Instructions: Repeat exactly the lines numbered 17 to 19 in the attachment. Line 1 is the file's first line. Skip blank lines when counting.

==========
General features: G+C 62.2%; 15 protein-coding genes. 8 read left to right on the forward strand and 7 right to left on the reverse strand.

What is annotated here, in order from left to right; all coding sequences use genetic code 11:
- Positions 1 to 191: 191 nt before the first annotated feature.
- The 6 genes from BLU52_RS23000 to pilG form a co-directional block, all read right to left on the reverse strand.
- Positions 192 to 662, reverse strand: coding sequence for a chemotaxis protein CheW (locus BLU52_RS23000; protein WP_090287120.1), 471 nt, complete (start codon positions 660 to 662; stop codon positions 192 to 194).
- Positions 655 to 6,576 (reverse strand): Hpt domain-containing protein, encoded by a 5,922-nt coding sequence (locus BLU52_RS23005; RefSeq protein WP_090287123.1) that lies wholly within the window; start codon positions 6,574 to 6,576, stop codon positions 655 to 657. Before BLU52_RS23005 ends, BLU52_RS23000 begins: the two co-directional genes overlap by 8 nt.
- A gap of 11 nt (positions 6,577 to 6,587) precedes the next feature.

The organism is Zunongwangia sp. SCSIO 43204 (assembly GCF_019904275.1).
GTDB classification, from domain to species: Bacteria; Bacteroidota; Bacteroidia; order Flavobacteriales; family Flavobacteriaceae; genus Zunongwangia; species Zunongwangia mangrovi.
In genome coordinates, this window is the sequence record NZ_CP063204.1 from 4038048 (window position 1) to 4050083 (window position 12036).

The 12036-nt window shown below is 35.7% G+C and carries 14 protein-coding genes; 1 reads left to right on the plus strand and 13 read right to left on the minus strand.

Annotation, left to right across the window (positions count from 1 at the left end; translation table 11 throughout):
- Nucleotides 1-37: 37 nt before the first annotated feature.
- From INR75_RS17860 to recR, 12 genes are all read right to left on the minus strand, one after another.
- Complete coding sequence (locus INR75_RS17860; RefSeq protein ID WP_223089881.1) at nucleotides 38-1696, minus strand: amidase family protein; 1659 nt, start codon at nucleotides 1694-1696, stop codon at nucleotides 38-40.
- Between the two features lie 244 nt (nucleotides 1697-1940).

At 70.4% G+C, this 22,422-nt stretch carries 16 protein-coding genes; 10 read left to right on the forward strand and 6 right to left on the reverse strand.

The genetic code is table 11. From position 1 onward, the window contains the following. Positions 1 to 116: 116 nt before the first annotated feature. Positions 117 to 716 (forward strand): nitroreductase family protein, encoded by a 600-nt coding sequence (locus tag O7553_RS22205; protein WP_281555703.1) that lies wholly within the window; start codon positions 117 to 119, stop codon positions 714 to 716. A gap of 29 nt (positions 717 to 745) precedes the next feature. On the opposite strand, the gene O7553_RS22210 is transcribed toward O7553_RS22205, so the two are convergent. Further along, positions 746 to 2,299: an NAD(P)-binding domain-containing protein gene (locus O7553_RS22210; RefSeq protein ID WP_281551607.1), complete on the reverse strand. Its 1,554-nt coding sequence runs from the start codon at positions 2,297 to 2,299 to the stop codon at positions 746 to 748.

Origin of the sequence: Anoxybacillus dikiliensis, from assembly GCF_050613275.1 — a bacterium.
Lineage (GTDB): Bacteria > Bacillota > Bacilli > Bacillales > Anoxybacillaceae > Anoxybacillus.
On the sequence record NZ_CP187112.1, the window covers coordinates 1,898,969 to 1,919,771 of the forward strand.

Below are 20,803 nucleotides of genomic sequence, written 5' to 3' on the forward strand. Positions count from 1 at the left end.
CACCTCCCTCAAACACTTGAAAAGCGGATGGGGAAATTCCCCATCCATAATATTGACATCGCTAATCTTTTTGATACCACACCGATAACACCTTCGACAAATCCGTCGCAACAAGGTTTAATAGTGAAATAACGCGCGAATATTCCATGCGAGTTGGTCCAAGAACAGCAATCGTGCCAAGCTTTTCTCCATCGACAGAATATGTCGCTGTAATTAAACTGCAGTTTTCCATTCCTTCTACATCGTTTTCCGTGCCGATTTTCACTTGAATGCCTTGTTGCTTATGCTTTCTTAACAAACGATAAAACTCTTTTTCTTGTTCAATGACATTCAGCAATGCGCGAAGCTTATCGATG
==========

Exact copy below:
At 70.4% G+C, this 22,422-nt stretch carries 16 protein-coding genes; 10 read left to right on the forward strand and 6 right to left on the reverse strand.

The genetic code is table 11. From position 1 onward, the window contains the following. Positions 1 to 116: 116 nt before the first annotated feature. Positions 117 to 716 (forward strand): nitroreductase family protein, encoded by a 600-nt coding sequence (locus tag O7553_RS22205; protein WP_281555703.1) that lies wholly within the window; start codon positions 117 to 119, stop codon positions 714 to 716. A gap of 29 nt (positions 717 to 745) precedes the next feature. On the opposite strand, the gene O7553_RS22210 is transcribed toward O7553_RS22205, so the two are convergent. Further along, positions 746 to 2,299: an NAD(P)-binding domain-containing protein gene (locus O7553_RS22210; RefSeq protein ID WP_281551607.1), complete on the reverse strand. Its 1,554-nt coding sequence runs from the start codon at positions 2,297 to 2,299 to the stop codon at positions 746 to 748.

Origin of the sequence: Anoxybacillus dikiliensis, from assembly GCF_050613275.1 — a bacterium.